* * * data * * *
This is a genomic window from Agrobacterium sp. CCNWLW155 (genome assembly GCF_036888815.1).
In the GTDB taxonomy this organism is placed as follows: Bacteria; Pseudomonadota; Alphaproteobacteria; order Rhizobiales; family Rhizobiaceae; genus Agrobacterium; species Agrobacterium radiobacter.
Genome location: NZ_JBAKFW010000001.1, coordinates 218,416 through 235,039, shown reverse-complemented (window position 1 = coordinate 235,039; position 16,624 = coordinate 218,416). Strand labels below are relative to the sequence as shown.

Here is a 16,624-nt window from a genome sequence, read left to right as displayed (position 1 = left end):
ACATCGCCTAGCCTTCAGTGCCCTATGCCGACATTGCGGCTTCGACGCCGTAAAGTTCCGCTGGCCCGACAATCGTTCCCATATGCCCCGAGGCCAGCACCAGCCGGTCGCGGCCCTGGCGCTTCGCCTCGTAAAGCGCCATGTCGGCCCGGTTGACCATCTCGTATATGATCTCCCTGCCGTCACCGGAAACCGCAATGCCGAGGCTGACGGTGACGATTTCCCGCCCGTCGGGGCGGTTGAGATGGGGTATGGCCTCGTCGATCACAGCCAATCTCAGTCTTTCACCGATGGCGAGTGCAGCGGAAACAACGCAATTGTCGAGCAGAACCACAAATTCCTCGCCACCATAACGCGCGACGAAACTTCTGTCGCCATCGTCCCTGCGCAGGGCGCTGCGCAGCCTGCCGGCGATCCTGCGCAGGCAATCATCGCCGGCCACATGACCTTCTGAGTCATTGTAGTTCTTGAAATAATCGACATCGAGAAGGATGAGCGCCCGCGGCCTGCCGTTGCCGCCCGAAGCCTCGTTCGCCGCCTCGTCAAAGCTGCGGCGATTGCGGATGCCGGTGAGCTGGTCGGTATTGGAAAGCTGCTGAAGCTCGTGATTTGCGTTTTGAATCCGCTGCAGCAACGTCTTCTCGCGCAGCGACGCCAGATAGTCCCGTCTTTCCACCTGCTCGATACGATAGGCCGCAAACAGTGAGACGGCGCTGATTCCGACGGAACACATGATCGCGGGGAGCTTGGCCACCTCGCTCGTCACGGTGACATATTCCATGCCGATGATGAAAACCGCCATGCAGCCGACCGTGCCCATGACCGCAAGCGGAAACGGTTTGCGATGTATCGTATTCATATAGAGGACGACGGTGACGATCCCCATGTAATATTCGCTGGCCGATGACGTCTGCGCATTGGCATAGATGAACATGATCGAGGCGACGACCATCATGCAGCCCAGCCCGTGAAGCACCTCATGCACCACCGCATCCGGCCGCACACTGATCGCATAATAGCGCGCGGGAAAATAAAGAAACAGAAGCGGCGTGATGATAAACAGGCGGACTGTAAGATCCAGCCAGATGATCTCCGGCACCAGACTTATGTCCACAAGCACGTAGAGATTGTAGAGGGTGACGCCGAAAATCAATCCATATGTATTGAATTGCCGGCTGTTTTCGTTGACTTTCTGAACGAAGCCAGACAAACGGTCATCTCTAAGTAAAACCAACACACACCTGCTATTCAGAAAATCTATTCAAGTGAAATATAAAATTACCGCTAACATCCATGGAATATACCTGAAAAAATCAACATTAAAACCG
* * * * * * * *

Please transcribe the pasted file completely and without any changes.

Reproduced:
This is a genomic window from Agrobacterium sp. CCNWLW155 (genome assembly GCF_036888815.1).
In the GTDB taxonomy this organism is placed as follows: Bacteria; Pseudomonadota; Alphaproteobacteria; order Rhizobiales; family Rhizobiaceae; genus Agrobacterium; species Agrobacterium radiobacter.
Genome location: NZ_JBAKFW010000001.1, coordinates 218,416 through 235,039, shown reverse-complemented (window position 1 = coordinate 235,039; position 16,624 = coordinate 218,416). Strand labels below are relative to the sequence as shown.

Here is a 16,624-nt window from a genome sequence, read left to right as displayed (position 1 = left end):
ACATCGCCTAGCCTTCAGTGCCCTATGCCGACATTGCGGCTTCGACGCCGTAAAGTTCCGCTGGCCCGACAATCGTTCCCATATGCCCCGAGGCCAGCACCAGCCGGTCGCGGCCCTGGCGCTTCGCCTCGTAAAGCGCCATGTCGGCCCGGTTGACCATCTCGTATATGATCTCCCTGCCGTCACCGGAAACCGCAATGCCGAGGCTGACGGTGACGATTTCCCGCCCGTCGGGGCGGTTGAGATGGGGTATGGCCTCGTCGATCACAGCCAATCTCAGTCTTTCACCGATGGCGAGTGCAGCGGAAACAACGCAATTGTCGAGCAGAACCACAAATTCCTCGCCACCATAACGCGCGACGAAACTTCTGTCGCCATCGTCCCTGCGCAGGGCGCTGCGCAGCCTGCCGGCGATCCTGCGCAGGCAATCATCGCCGGCCACATGACCTTCTGAGTCATTGTAGTTCTTGAAATAATCGACATCGAGAAGGATGAGCGCCCGCGGCCTGCCGTTGCCGCCCGAAGCCTCGTTCGCCGCCTCGTCAAAGCTGCGGCGATTGCGGATGCCGGTGAGCTGGTCGGTATTGGAAAGCTGCTGAAGCTCGTGATTTGCGTTTTGAATCCGCTGCAGCAACGTCTTCTCGCGCAGCGACGCCAGATAGTCCCGTCTTTCCACCTGCTCGATACGATAGGCCGCAAACAGTGAGACGGCGCTGATTCCGACGGAACACATGATCGCGGGGAGCTTGGCCACCTCGCTCGTCACGGTGACATATTCCATGCCGATGATGAAAACCGCCATGCAGCCGACCGTGCCCATGACCGCAAGCGGAAACGGTTTGCGATGTATCGTATTCATATAGAGGACGACGGTGACGATCCCCATGTAATATTCGCTGGCCGATGACGTCTGCGCATTGGCATAGATGAACATGATCGAGGCGACGACCATCATGCAGCCCAGCCCGTGAAGCACCTCATGCACCACCGCATCCGGCCGCACACTGATCGCATAATAGCGCGCGGGAAAATAAAGAAACAGAAGCGGCGTGATGATAAACAGGCGGACTGTAAGATCCAGCCAGATGATCTCCGGCACCAGACTTATGTCCACAAGCACGTAGAGATTGTAGAGGGTGACGCCGAAAATCAATCCATATGTATTGAATTGCCGGCTGTTTTCGTTGACTTTCTGAACGAAGCCAGACAAACGGTCATCTCTAAGTAAAACCAACACACACCTGCTATTCAGAAAATCTATTCAAGTGAAATATAAAATTACCGCTAACATCCATGGAATATACCTGAAAAAATCAACATTAAAACCG